Nazih Zuhdi performed the first total intentional hemodilution open heart surgery on Terry Gene Nix, age 7, on February 25, 1960, at Mercy Hospital, Oklahoma City, OK. The operation was a success; however, Nix died three years later in 1963. In March, 1961, Zuhdi, Carey, and Greer, performed open heart surgery on a child, age 3 1⁄2, using the total intentional hemodilution machine. In 1985 Zuhdi performed Oklahoma's first successful heart transplant on Nancy Rogers at Baptist Hospital. The transplant was successful, but Rogers, a cancer sufferer, died from an infection 54 days after surgery.
Modern beating-heart surgery
Since the 1990s, surgeons have begun to perform "off-pump bypass surgery" – coronary artery bypass surgery without the aforementioned cardiopulmonary bypass. In these operations, the heart is beating during surgery, but is stabilized to provide an almost still work area in which to connect the conduit vessel that bypasses the blockage; in the U.S., most conduit vessels are harvested endoscopically, using a technique known as endoscopic vessel harvesting (EVH).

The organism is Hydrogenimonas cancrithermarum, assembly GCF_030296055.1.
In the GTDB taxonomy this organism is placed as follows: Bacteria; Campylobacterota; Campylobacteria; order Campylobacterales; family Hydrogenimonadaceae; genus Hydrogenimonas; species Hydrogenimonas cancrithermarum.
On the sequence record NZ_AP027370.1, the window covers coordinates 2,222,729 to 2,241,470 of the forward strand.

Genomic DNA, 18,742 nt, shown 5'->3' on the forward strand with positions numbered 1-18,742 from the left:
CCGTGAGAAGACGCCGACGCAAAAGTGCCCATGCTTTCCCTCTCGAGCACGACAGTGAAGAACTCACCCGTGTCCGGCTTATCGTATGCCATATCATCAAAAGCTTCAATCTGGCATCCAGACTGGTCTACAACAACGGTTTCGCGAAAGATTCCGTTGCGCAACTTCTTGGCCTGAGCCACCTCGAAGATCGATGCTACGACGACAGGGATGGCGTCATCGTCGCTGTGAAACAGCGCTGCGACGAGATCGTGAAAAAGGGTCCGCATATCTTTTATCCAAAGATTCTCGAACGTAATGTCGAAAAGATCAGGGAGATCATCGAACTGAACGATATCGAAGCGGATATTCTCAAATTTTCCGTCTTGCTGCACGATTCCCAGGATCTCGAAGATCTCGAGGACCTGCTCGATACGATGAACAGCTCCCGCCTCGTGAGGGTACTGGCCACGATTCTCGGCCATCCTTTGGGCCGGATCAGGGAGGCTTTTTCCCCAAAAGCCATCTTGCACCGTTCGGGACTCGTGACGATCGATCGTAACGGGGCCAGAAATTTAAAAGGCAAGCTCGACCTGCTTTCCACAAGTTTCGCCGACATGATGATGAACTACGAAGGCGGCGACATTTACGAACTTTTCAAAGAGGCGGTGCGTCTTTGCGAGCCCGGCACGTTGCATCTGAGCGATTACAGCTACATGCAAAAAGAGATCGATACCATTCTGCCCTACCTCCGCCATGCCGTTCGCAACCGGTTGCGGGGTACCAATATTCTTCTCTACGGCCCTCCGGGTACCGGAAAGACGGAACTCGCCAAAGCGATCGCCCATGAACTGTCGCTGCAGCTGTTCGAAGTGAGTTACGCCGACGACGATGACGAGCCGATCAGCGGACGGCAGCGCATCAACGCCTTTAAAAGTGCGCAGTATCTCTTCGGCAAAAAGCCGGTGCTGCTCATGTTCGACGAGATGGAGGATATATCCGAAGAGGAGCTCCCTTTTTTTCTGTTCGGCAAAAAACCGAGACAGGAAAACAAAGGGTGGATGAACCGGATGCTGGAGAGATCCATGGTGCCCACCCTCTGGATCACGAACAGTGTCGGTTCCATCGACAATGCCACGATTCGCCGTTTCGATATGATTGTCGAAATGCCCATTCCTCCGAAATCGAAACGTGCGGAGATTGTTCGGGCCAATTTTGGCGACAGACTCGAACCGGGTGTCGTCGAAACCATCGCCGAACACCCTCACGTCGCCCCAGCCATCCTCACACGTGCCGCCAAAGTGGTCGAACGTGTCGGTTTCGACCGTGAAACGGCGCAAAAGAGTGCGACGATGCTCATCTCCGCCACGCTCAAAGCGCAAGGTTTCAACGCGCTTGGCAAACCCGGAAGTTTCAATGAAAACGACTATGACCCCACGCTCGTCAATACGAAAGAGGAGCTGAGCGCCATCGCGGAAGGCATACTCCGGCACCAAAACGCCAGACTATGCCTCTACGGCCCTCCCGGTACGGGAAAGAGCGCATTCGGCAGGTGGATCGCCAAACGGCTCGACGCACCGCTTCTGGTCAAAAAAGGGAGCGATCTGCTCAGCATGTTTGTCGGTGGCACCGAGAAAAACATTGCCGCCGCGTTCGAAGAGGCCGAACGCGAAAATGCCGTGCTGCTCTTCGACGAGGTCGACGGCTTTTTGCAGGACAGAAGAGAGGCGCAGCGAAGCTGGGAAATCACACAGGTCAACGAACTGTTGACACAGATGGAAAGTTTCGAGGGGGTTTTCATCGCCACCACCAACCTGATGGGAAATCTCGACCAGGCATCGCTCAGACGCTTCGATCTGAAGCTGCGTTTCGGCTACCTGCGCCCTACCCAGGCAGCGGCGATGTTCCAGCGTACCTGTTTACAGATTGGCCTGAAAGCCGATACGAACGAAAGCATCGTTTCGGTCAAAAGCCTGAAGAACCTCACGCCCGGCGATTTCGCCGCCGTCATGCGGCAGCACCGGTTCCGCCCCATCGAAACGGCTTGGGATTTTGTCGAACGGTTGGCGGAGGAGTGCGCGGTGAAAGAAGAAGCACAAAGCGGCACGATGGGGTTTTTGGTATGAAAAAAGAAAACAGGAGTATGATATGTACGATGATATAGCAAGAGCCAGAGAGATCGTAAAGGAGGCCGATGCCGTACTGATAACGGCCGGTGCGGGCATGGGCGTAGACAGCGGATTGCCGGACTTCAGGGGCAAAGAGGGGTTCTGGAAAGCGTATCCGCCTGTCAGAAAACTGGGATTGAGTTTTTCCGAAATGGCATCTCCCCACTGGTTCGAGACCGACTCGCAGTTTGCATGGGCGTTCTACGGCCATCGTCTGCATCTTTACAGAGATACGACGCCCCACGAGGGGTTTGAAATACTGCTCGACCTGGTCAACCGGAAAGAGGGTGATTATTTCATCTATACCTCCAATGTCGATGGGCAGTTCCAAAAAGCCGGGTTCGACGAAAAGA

Some researchers believe that the off-pump approach results in fewer post-operative complications, such as postperfusion syndrome, and better overall results. Study results are controversial as of 2007, the surgeon's preference and hospital results still play a major role.
Minimally invasive surgery
A new form of heart surgery that has grown in popularity is robot-assisted heart surgery. This is where a machine is used to perform surgery while being controlled by the heart surgeon. The main advantage to this is the size of the incision made in the patient. Instead of an incision being at least big enough for the surgeon to put his hands inside, it does not have to be bigger than 3 small holes for the robot's much smaller "hands" to get through.
Pediatric cardiovascular surgery